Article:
- The eval() and feval() methods were described in detail in my previous post. The functions will return the result, if any, as a Java object. Due to the way the underlying JMI operates, it is necessary to know in advance the number of expected return arguments. Matlab built-in nargout function reveals this number. Some functions (e.g., feval) return a variable number of arguments, in which case nargout returns -1. For instance:
>> nargout sqrt ans = 1 >> nargout feval ans = -1
- LocalMatlabProxy‘s returningFeval(functionName, args) method uses the nargout information to determine the number of returned arguments and provide it to JMI. It will likely not function as expected if the function specified by functionName returns a variable number of arguments. In such a case, call returningFeval(…) with a third input argument that specifies the expected number of returned arguments. Since an eval() function can evaluate anything, just as if it were typed in the Command Window, there is no reliable way to determine what will be returned. All of this said, in most situations returningEval(…) can be used with a return count of 1, and the returningFeval(…) that automatically determines the return count will operate as expected.
Some simple usage examples
Let’s perform some of the same simple square root operations we did in the pure-JMI article, this time using matlabcontrol. First we’ll take the square root of 5, assigning the result to the Matlab variable y (note that we are calling Matlab from Java, that is called from within Matlab):
>> LocalMatlabProxy.eval('sqrt(5)') ans = 2.2361 >> y = LocalMatlabProxy.returningEval('sqrt(5)',1) y = 2.2361 >> LocalMatlabProxy.feval('sqrt',5) >> y = LocalMatlabProxy.returningFeval('sqrt',5) y = 2.2361 >> y = LocalMatlabProxy.returningFeval('sqrt',5,1) y = 2.2361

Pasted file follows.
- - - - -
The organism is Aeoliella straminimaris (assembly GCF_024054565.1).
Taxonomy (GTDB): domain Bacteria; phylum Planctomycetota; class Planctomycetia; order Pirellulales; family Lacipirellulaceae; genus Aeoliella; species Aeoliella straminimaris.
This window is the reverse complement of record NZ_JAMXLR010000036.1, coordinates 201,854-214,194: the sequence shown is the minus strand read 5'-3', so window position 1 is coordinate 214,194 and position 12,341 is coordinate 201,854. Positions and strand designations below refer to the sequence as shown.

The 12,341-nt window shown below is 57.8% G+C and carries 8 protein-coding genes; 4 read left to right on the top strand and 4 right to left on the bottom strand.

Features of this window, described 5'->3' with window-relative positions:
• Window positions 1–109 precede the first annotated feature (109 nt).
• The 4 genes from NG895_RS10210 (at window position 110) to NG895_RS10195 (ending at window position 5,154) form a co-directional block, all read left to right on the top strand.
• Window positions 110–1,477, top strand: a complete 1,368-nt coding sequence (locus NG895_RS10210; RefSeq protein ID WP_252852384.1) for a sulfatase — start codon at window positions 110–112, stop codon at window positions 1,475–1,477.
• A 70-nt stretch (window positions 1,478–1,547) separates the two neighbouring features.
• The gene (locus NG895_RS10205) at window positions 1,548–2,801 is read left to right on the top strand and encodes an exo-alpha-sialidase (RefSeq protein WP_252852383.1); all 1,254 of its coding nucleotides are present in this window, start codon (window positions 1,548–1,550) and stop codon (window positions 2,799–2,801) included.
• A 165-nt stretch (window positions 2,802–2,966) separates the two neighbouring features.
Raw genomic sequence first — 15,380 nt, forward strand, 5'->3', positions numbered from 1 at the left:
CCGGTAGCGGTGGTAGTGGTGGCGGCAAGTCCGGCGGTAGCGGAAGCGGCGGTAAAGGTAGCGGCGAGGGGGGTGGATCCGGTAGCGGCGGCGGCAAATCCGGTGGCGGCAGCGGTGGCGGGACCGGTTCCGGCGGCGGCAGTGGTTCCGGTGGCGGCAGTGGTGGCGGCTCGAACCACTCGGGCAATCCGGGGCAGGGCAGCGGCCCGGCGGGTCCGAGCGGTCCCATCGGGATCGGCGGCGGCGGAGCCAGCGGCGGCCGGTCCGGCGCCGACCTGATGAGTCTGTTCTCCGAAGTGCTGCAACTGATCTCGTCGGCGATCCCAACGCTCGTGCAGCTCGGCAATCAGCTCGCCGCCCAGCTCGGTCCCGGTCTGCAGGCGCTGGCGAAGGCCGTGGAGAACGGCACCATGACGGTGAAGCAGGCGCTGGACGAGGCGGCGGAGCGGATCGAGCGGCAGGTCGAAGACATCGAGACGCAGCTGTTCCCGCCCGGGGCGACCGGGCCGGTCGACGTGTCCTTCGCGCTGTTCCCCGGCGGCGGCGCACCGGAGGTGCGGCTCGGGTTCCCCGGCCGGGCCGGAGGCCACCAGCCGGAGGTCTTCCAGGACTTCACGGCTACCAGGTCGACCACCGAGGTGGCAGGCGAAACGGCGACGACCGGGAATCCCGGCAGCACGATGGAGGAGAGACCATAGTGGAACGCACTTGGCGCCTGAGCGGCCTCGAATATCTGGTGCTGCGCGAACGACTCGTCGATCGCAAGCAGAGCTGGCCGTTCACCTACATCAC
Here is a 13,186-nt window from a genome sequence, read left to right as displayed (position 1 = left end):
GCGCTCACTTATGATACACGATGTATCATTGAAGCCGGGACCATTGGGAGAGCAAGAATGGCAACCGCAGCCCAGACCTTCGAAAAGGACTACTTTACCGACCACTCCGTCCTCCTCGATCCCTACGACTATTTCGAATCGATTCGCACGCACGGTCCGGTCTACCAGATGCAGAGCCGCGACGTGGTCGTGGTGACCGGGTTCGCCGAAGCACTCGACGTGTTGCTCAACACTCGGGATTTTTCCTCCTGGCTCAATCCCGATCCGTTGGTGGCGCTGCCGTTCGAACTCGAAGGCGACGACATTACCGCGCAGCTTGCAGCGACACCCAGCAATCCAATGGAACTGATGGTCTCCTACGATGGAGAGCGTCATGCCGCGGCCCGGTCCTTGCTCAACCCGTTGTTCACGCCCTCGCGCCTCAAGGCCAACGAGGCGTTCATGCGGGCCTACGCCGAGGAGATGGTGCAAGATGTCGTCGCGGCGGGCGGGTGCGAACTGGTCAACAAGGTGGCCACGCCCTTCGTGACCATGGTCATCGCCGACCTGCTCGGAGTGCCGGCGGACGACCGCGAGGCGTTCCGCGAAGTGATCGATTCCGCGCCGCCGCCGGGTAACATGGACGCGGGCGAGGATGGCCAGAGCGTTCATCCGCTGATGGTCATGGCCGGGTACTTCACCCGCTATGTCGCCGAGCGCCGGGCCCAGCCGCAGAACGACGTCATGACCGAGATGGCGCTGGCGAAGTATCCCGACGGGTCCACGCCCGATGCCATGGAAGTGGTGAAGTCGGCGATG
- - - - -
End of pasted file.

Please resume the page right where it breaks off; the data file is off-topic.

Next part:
In this situation there is no major difference between using eval() or feval() in the above situation. However, if instead of taking the square root of 5 we want to take the square root of a variable, then eval() is our only option.
>> a = 5 a = 5 >> LocalMatlabProxy.eval('sqrt(a)') ans = 2.2361 >> y = LocalMatlabProxy.returningEval('sqrt(a)',1) y = 2.2361 >> LocalMatlabProxy.feval('sqrt','a') ??? Undefined function or method 'sqrt' for input arguments of type 'char'. ??? Java exception occurred: matlabcontrol.MatlabInvocationException: Method could not return a value because of an internal Matlab exception at matlabcontrol.JMIWrapper.returningFeval(JMIWrapper.java:256) at matlabcontrol.JMIWrapper.feval(JMIWrapper.java:210) at matlabcontrol.LocalMatlabProxy.feval(LocalMatlabProxy.java:132) Caused by: com.mathworks.jmi.MatlabException: Undefined function or method 'sqrt' for input arguments of type 'char'. at com.mathworks.jmi.NativeMatlab.SendMatlabMessage(Native Method) at com.mathworks.jmi.NativeMatlab.sendMatlabMessage(NativeMatlab.java:212) at com.mathworks.jmi.MatlabLooper.sendMatlabMessage(MatlabLooper.java:121) at com.mathworks.jmi.Matlab.mtFevalConsoleOutput(Matlab.java:1511) at matlabcontrol.JMIWrapper.returningFeval(JMIWrapper.java:252) ... 2 more
The automatic Matlab/Java type conversions discussed above are equally applicable to eval() and feval(). feval() automatically converted the argument ‘a’ into a Matlab char, instead of considering it as a Matlab variable. As seen above, the feval() invocation fails with a Java MatlabInvocationException. So, the only way to interact with Matlab variables is via eval() methods; feval() will not work.
Lastly there is the setEchoEval(echoFlag) method: If this method is called with a true argument, then all Java to Matlab calls will be logged in a dedicated window. This can be very helpful for debugging.
In my next post we shall put together this knowledge to create a small Java program that uses matlabcontrol to interact with Matlab.